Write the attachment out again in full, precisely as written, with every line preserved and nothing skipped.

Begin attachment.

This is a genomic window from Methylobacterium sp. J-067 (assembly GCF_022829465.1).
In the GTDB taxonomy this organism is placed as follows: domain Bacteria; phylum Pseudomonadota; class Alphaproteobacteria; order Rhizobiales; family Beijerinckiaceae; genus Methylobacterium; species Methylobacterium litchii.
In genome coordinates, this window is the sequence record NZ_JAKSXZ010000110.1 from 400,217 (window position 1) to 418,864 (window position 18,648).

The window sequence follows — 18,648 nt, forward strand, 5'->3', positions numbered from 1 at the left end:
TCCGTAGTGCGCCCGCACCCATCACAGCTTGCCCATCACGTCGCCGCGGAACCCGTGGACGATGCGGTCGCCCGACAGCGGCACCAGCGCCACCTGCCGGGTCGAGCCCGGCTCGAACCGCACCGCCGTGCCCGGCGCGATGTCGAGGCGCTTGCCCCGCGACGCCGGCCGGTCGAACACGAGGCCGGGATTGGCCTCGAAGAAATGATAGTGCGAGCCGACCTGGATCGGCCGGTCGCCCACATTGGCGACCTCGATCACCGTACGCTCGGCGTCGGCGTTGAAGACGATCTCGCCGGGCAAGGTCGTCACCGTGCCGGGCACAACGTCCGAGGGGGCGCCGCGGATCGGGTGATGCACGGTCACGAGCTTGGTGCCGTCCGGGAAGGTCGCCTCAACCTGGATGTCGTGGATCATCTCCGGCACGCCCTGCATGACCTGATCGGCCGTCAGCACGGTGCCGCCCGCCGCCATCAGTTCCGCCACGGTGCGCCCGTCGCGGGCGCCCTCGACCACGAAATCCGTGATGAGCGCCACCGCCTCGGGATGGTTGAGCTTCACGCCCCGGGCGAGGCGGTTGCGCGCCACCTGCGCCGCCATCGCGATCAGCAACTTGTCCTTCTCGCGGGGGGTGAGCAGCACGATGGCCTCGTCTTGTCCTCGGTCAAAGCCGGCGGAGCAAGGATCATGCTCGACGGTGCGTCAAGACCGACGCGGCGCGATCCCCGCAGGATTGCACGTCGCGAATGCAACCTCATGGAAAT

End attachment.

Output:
This is a genomic window from Methylobacterium sp. J-067 (assembly GCF_022829465.1).
In the GTDB taxonomy this organism is placed as follows: domain Bacteria; phylum Pseudomonadota; class Alphaproteobacteria; order Rhizobiales; family Beijerinckiaceae; genus Methylobacterium; species Methylobacterium litchii.
In genome coordinates, this window is the sequence record NZ_JAKSXZ010000110.1 from 400,217 (window position 1) to 418,864 (window position 18,648).

The window sequence follows — 18,648 nt, forward strand, 5'->3', positions numbered from 1 at the left end:
TCCGTAGTGCGCCCGCACCCATCACAGCTTGCCCATCACGTCGCCGCGGAACCCGTGGACGATGCGGTCGCCCGACAGCGGCACCAGCGCCACCTGCCGGGTCGAGCCCGGCTCGAACCGCACCGCCGTGCCCGGCGCGATGTCGAGGCGCTTGCCCCGCGACGCCGGCCGGTCGAACACGAGGCCGGGATTGGCCTCGAAGAAATGATAGTGCGAGCCGACCTGGATCGGCCGGTCGCCCACATTGGCGACCTCGATCACCGTACGCTCGGCGTCGGCGTTGAAGACGATCTCGCCGGGCAAGGTCGTCACCGTGCCGGGCACAACGTCCGAGGGGGCGCCGCGGATCGGGTGATGCACGGTCACGAGCTTGGTGCCGTCCGGGAAGGTCGCCTCAACCTGGATGTCGTGGATCATCTCCGGCACGCCCTGCATGACCTGATCGGCCGTCAGCACGGTGCCGCCCGCCGCCATCAGTTCCGCCACGGTGCGCCCGTCGCGGGCGCCCTCGACCACGAAATCCGTGATGAGCGCCACCGCCTCGGGATGGTTGAGCTTCACGCCCCGGGCGAGGCGGTTGCGCGCCACCTGCGCCGCCATCGCGATCAGCAACTTGTCCTTCTCGCGGGGGGTGAGCAGCACGATGGCCTCGTCTTGTCCTCGGTCAAAGCCGGCGGAGCAAGGATCATGCTCGACGGTGCGTCAAGACCGACGCGGCGCGATCCCCGCAGGATTGCACGTCGCGAATGCAACCTCATGGAAAT